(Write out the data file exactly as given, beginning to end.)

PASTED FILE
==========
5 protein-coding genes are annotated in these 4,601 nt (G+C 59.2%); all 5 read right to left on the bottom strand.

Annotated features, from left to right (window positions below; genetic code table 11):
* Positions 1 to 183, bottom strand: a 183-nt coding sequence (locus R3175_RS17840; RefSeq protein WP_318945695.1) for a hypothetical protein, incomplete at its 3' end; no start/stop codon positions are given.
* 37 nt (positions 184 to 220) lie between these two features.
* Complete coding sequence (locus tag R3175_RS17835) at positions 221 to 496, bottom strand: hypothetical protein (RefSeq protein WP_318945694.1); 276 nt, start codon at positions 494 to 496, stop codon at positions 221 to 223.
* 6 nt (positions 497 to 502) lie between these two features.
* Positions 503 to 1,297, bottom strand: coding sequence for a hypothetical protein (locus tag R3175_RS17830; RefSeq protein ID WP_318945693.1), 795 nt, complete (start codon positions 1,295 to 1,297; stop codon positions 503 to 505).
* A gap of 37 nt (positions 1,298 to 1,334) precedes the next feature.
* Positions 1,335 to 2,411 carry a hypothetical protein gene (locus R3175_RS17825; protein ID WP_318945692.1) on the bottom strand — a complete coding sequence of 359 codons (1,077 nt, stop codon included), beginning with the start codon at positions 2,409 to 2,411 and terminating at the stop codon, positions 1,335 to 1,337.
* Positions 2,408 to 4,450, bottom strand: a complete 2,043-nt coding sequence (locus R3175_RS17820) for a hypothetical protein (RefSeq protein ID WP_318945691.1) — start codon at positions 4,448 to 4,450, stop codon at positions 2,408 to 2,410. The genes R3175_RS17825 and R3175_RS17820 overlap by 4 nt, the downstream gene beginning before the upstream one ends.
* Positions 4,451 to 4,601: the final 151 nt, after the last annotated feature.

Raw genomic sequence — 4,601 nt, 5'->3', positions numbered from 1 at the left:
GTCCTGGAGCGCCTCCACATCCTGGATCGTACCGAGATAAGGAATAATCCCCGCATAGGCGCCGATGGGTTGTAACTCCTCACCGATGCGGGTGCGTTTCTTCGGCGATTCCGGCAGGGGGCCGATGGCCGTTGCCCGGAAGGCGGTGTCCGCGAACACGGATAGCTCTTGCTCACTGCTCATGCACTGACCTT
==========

5 protein-coding genes are annotated in these 4,601 nt (G+C 59.2%); all 5 read right to left on the bottom strand.

Annotated features, from left to right (window positions below; genetic code table 11):
* Positions 1 to 183, bottom strand: a 183-nt coding sequence (locus R3175_RS17840; RefSeq protein WP_318945695.1) for a hypothetical protein, incomplete at its 3' end; no start/stop codon positions are given.
* 37 nt (positions 184 to 220) lie between these two features.
* Complete coding sequence (locus tag R3175_RS17835) at positions 221 to 496, bottom strand: hypothetical protein (RefSeq protein WP_318945694.1); 276 nt, start codon at positions 494 to 496, stop codon at positions 221 to 223.
* 6 nt (positions 497 to 502) lie between these two features.
* Positions 503 to 1,297, bottom strand: coding sequence for a hypothetical protein (locus tag R3175_RS17830; RefSeq protein ID WP_318945693.1), 795 nt, complete (start codon positions 1,295 to 1,297; stop codon positions 503 to 505).
* A gap of 37 nt (positions 1,298 to 1,334) precedes the next feature.
* Positions 1,335 to 2,411 carry a hypothetical protein gene (locus R3175_RS17825; protein ID WP_318945692.1) on the bottom strand — a complete coding sequence of 359 codons (1,077 nt, stop codon included), beginning with the start codon at positions 2,409 to 2,411 and terminating at the stop codon, positions 1,335 to 1,337.
* Positions 2,408 to 4,450, bottom strand: a complete 2,043-nt coding sequence (locus R3175_RS17820) for a hypothetical protein (RefSeq protein ID WP_318945691.1) — start codon at positions 4,448 to 4,450, stop codon at positions 2,408 to 2,410. The genes R3175_RS17825 and R3175_RS17820 overlap by 4 nt, the downstream gene beginning before the upstream one ends.
* Positions 4,451 to 4,601: the final 151 nt, after the last annotated feature.

Raw genomic sequence — 4,601 nt, 5'->3', positions numbered from 1 at the left:
GTCCTGGAGCGCCTCCACATCCTGGATCGTACCGAGATAAGGAATAATCCCCGCATAGGCGCCGATGGGTTGTAACTCCTCACCGATGCGGGTGCGTTTCTTCGGCGATTCCGGCAGGGGGCCGATGGCCGTTGCCCGGAAGGCGGTGTCCGCGAACACGGATAGCTCTTGCTCACTGCTCATGCACTGACCTT